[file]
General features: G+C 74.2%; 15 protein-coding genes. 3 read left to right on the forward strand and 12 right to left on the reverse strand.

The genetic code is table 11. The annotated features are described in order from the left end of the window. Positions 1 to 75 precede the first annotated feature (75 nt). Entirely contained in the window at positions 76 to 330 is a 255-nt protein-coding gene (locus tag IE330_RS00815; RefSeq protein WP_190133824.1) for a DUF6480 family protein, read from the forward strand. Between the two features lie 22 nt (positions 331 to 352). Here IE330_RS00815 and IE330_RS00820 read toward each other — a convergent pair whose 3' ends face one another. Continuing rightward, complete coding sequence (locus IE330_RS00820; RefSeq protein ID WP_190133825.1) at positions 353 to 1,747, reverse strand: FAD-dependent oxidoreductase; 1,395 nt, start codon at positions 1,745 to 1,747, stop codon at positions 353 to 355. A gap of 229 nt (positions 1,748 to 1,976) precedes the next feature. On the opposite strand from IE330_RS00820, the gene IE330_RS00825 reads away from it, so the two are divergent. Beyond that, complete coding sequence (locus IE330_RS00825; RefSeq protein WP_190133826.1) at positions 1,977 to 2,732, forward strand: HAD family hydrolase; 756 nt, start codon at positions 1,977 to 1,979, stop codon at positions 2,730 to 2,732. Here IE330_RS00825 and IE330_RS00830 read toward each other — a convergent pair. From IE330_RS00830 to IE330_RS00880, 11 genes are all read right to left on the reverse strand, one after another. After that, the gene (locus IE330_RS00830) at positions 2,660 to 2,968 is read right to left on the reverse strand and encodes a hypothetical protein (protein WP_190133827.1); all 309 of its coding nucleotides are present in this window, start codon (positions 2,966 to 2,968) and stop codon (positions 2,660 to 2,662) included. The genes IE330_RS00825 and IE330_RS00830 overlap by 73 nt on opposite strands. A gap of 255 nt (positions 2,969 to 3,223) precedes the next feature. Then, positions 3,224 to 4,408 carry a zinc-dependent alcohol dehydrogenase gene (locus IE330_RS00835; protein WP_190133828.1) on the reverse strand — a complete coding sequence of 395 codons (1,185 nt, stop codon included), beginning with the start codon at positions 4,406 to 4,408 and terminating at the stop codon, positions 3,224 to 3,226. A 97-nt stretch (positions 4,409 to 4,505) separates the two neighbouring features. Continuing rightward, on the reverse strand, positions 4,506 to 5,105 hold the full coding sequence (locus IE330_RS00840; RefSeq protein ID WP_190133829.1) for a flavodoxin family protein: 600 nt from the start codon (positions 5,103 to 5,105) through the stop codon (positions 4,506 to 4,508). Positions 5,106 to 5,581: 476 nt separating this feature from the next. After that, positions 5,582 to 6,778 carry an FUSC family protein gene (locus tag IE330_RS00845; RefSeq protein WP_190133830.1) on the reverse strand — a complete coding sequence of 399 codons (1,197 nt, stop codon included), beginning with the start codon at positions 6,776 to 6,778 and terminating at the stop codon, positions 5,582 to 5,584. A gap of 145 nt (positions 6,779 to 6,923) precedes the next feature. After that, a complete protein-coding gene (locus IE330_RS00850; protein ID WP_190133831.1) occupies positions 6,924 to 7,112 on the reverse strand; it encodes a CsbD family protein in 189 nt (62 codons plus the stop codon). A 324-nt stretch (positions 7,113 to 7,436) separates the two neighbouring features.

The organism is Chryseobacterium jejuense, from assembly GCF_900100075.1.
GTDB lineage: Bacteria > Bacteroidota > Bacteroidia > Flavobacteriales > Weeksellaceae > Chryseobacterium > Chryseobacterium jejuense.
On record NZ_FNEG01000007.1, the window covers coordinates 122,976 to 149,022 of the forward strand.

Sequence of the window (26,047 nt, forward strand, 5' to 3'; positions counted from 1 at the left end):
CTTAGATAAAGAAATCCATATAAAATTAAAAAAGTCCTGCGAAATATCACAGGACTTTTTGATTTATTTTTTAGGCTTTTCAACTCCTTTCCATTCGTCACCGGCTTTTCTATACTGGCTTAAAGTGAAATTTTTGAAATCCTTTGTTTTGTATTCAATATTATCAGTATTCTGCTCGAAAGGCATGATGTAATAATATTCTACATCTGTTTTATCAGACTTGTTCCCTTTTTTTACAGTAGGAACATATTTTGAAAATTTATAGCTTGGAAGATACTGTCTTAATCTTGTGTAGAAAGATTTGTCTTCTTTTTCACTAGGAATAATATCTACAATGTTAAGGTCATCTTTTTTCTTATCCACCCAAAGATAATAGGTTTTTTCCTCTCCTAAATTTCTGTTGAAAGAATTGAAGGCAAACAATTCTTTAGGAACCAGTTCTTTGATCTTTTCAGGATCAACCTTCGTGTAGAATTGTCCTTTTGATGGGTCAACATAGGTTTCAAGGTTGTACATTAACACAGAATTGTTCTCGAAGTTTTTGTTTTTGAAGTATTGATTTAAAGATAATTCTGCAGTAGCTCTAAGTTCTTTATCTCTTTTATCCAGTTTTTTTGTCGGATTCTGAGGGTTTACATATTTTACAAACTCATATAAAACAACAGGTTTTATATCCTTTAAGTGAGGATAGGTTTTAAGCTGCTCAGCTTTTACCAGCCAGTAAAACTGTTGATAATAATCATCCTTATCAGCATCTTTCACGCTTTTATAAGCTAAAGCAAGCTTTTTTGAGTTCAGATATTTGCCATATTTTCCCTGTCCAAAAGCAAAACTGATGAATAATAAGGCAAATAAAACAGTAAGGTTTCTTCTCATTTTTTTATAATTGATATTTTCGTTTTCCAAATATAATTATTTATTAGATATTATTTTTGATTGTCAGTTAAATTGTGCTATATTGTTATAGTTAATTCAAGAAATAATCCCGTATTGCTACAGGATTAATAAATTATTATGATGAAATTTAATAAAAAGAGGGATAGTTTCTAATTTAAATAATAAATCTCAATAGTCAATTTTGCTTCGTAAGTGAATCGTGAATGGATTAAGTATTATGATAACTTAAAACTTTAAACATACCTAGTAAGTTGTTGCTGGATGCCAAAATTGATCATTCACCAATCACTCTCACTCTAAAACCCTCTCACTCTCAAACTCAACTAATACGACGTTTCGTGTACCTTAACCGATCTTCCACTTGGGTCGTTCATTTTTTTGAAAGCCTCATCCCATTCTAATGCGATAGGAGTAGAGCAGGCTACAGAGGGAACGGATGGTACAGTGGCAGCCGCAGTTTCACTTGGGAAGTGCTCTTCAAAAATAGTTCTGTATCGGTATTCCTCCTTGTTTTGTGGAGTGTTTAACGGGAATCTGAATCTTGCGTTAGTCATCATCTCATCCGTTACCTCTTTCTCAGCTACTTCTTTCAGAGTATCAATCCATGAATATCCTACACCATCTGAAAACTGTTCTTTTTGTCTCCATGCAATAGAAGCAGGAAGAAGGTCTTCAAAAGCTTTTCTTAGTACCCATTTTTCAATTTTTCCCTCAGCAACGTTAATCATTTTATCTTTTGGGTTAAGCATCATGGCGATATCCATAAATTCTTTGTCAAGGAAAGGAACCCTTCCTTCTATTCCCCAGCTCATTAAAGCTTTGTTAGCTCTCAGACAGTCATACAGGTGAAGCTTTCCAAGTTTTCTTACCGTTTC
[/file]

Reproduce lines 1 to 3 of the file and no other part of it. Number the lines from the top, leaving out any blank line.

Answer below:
General features: G+C 74.2%; 15 protein-coding genes. 3 read left to right on the forward strand and 12 right to left on the reverse strand.

The genetic code is table 11. The annotated features are described in order from the left end of the window. Positions 1 to 75 precede the first annotated feature (75 nt). Entirely contained in the window at positions 76 to 330 is a 255-nt protein-coding gene (locus tag IE330_RS00815; RefSeq protein WP_190133824.1) for a DUF6480 family protein, read from the forward strand. Between the two features lie 22 nt (positions 331 to 352). Here IE330_RS00815 and IE330_RS00820 read toward each other — a convergent pair whose 3' ends face one another. Continuing rightward, complete coding sequence (locus IE330_RS00820; RefSeq protein ID WP_190133825.1) at positions 353 to 1,747, reverse strand: FAD-dependent oxidoreductase; 1,395 nt, start codon at positions 1,745 to 1,747, stop codon at positions 353 to 355. A gap of 229 nt (positions 1,748 to 1,976) precedes the next feature. On the opposite strand from IE330_RS00820, the gene IE330_RS00825 reads away from it, so the two are divergent. Beyond that, complete coding sequence (locus IE330_RS00825; RefSeq protein WP_190133826.1) at positions 1,977 to 2,732, forward strand: HAD family hydrolase; 756 nt, start codon at positions 1,977 to 1,979, stop codon at positions 2,730 to 2,732. Here IE330_RS00825 and IE330_RS00830 read toward each other — a convergent pair. From IE330_RS00830 to IE330_RS00880, 11 genes are all read right to left on the reverse strand, one after another. After that, the gene (locus IE330_RS00830) at positions 2,660 to 2,968 is read right to left on the reverse strand and encodes a hypothetical protein (protein WP_190133827.1); all 309 of its coding nucleotides are present in this window, start codon (positions 2,966 to 2,968) and stop codon (positions 2,660 to 2,662) included. The genes IE330_RS00825 and IE330_RS00830 overlap by 73 nt on opposite strands. A gap of 255 nt (positions 2,969 to 3,223) precedes the next feature. Then, positions 3,224 to 4,408 carry a zinc-dependent alcohol dehydrogenase gene (locus IE330_RS00835; protein WP_190133828.1) on the reverse strand — a complete coding sequence of 395 codons (1,185 nt, stop codon included), beginning with the start codon at positions 4,406 to 4,408 and terminating at the stop codon, positions 3,224 to 3,226. A 97-nt stretch (positions 4,409 to 4,505) separates the two neighbouring features. Continuing rightward, on the reverse strand, positions 4,506 to 5,105 hold the full coding sequence (locus IE330_RS00840; RefSeq protein ID WP_190133829.1) for a flavodoxin family protein: 600 nt from the start codon (positions 5,103 to 5,105) through the stop codon (positions 4,506 to 4,508). Positions 5,106 to 5,581: 476 nt separating this feature from the next. After that, positions 5,582 to 6,778 carry an FUSC family protein gene (locus tag IE330_RS00845; RefSeq protein WP_190133830.1) on the reverse strand — a complete coding sequence of 399 codons (1,197 nt, stop codon included), beginning with the start codon at positions 6,776 to 6,778 and terminating at the stop codon, positions 5,582 to 5,584. A gap of 145 nt (positions 6,779 to 6,923) precedes the next feature. After that, a complete protein-coding gene (locus IE330_RS00850; protein ID WP_190133831.1) occupies positions 6,924 to 7,112 on the reverse strand; it encodes a CsbD family protein in 189 nt (62 codons plus the stop codon). A 324-nt stretch (positions 7,113 to 7,436) separates the two neighbouring features.

The organism is Chryseobacterium jejuense, from assembly GCF_900100075.1.